All About Sea Urchins (Uni) – Taste, Types, How to Cook
Sea urchin is loved and hated across the world. It has a strong ocean smell and is creamy and rich while being buttery in texture. Its richness and unique flavor makes sea urchin an acquired taste. There are nearly a thousand different species of sea urchin, with only a few being edible, that can be found in all of the world’s oceans. But they are very difficult to harvest, especially since there are so few that can be eaten.
Sea urchin (often called “uni” in Japanese) are echinoderms with spiny spherical shells encasing five gonads (reproductive glands), which are the edible part. The shape of them resembles a tongue and they have a mustard-like color and consistency like a firm custard.
The ocean delicacy can be found throughout the world but 80% are consumed in Japan. Some of the best sea urchins comes from Hokkaido, where they live in cold waters and feed on umami-rich kelp. Much of this uni can be found throughout Japan and is often sought after by top restaurants throughout the world.
Different Types of Sea Urchin
There are two main types of sea urchin: Murasaki and Bafun.
Murasaki uni is the most common type available in Japan. It comes from a dark purple (“Murasaki” in Japanese, hence the name) sea urchin with long pointed spines. Inside, it is a mustard-like yellow color. The flavor and aroma are not overly pungent but delicately mild and sweet, which suits sushi and sashimi best.
Bafun uni can be found in deep ocean territory. This results in a smaller and more pungent sea urchin. They have a bolder taste and are full of umami, with a more of orange color (they are often referred to as red sea urchin). Bafun uni can be eaten raw in sushi or in sauces and other cooked dishes.
Both of these sea urchins are classified differently when they are caught in Hokkaido, in Japan. Kita-Murasaki Uni has a more delicate texture and sweet flavor than regular murasaki uni. Furthermore, Ezo-bafun uni has a sweet aroma and a rich creaminess like no other. Uni in Japan is best enjoyed from early summer to the end of August. During this period, the gonads grow in size to prepare for the mating season, which is also when they are most flavorful. Shakotan Peninsula, Yoichi town, and Rishiri Island are some of the main spots to enjoy Japanese uni.
Aside from Japan, the west coast of the US and Chile are popular spots to find sea urchin.
Different Ways to Eat Sea Urchin
Sea urchin is an extremely delicate ingredient that takes great care. The natural sweetness and creaminess are best served as they come – raw. It does not benefit from being cooked as it easily disintegrates and loses its sweetness.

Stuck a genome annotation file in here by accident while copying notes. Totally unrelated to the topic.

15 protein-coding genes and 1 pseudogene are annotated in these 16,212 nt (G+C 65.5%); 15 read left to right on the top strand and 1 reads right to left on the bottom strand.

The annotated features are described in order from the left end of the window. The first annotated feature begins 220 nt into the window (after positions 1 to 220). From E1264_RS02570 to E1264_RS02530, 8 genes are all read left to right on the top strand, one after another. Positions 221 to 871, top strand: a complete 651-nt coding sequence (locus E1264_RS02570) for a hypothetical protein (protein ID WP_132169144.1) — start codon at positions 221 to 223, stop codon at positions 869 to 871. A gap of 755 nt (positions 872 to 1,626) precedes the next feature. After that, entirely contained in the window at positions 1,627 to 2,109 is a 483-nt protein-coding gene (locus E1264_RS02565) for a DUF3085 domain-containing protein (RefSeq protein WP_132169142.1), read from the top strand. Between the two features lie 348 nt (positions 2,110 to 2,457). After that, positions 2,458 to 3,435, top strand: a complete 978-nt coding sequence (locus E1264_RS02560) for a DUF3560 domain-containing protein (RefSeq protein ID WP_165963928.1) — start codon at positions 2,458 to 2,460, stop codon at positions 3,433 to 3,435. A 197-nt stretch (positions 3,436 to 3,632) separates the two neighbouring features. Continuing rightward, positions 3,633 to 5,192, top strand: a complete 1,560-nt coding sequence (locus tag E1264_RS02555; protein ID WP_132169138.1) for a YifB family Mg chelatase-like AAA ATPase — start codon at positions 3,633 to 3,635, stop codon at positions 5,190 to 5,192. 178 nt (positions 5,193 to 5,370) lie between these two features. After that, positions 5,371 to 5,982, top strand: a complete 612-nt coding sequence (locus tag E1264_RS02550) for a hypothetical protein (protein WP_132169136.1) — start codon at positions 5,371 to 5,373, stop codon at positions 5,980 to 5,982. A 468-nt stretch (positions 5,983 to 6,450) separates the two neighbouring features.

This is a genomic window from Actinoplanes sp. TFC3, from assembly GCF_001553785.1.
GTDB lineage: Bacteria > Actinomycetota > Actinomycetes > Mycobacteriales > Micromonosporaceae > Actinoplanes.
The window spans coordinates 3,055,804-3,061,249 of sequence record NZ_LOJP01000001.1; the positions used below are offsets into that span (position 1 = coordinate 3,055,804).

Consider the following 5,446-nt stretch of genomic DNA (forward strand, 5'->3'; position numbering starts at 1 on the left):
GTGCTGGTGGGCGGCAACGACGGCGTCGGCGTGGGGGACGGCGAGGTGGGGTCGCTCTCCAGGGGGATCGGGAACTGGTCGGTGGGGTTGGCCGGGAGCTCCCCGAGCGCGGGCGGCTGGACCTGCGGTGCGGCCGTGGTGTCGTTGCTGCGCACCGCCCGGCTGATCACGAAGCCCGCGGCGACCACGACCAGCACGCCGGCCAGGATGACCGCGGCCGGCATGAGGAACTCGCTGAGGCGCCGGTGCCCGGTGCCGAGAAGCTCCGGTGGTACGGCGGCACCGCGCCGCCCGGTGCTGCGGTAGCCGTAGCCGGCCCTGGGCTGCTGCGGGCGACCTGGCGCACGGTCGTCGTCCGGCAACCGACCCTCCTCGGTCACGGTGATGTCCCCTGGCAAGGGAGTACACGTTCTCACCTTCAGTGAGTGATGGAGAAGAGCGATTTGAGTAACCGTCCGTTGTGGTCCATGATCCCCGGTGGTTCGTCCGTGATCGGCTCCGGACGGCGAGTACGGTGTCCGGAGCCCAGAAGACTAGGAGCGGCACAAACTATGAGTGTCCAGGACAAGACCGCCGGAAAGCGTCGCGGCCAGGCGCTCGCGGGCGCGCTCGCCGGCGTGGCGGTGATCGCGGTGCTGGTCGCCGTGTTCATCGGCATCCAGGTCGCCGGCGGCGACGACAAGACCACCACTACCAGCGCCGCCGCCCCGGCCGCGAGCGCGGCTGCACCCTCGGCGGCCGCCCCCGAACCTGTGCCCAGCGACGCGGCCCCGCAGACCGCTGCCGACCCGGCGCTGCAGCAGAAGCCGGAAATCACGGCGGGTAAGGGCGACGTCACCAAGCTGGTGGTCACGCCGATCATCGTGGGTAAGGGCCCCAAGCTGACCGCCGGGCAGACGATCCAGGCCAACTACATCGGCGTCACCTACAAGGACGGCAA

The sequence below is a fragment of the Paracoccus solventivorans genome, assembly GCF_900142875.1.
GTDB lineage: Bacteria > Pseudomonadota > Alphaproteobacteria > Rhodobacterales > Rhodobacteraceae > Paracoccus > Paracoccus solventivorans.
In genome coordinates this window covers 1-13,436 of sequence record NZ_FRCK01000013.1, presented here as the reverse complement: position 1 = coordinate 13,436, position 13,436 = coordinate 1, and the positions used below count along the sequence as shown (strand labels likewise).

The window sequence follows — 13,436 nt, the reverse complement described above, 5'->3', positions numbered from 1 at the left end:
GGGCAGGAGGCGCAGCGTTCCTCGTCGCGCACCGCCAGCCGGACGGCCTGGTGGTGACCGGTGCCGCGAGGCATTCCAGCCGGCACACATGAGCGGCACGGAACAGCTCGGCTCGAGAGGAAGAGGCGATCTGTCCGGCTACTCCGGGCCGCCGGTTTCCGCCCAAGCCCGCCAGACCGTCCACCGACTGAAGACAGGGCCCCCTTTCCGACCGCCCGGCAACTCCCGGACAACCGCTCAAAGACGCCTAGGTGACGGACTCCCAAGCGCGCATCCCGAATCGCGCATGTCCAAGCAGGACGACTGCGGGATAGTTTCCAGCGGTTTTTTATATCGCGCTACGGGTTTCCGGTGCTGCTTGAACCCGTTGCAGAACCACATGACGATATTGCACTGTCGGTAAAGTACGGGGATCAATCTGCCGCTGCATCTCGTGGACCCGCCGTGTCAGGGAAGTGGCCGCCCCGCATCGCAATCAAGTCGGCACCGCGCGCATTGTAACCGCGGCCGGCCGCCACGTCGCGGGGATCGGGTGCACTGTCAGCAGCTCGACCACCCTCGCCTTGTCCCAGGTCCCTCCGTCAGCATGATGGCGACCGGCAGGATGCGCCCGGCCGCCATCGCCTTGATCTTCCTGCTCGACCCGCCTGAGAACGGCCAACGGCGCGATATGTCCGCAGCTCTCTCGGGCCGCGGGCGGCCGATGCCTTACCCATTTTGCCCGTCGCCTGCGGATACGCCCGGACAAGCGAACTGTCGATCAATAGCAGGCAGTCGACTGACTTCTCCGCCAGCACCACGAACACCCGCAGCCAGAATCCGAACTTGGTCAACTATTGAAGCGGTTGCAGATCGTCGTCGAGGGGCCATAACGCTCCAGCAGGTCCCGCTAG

Raw sea urchin is the best way to enjoy the prized produce. After removing from the shell, it is lightly washed in water to remove any grit. Alongside sashimi (slices of raw fish), sea urchin is also enjoyed simply by dipping in some soy sauce and wasabi.
Related Recipe: Sea Urchins in Aromatic Hollandaise Sauce over Yogurt
There are many different types of sushi. However “Uni Gunkan Maki” is the most common. Gunkan refers to the shape of the sushi, resembling an elongated ship. Sushi rice, lightly seasoned with vinegar, is topped with sea urchin and wrapped in nori (seaweed).
The texture is delicate, smooth, and creamy. It melts in the mouth, mingling the sweet and salty flavors of the sea. The maki is then either dipped in or topped with soy sauce, along with wasabi and pickled ginger on the side.
Donburi is a rice dish that is usually topped with seafood or meat. Similar to sushi, a bed of rice is lightly flavored with vinegar and then topped with seaweed and sea urchin. A nob of wasabi usually tops the dish and the consumer can pour the amount of soy sauce they like.
Whereas sushi uses sea urchin sparingly, a donburi is topped full of the ocean delicacy. The donburi can be topped with just sea urchin but it is also commonly accompanied by raw scallops or salmon roe.
Related recipe: Kaisendon
This is a traditional Japanese dish consisting of an egg custard steamed with a dashi broth. The dashi imparts an umami flavor while having a delicate custard-like texture. Uni is sometimes added as a topping, complementing the fishy dashi broth and the creaminess of the dish.
Combing Italian and Japanese cuisines, pasta is a unique way of enjoying sea urchin. A garlic cream sauce and sea urchin are mixed with the pasta. The sweetness and creaminess perfectly wrap around each bit of pasta, which is usually topped with more raw sea urchin. It is often topped with nori for a further umami punch.
Salted Sea Urchin
Sprinkling raw sea urchin with salt helps to concentrate its natural sweetness. Left to brine in the fridge for 30 minutes, the shape tightens up and the exterior becomes glossy. This type of sea urchin is usually stored in jars and can be eaten with rice or in sushi!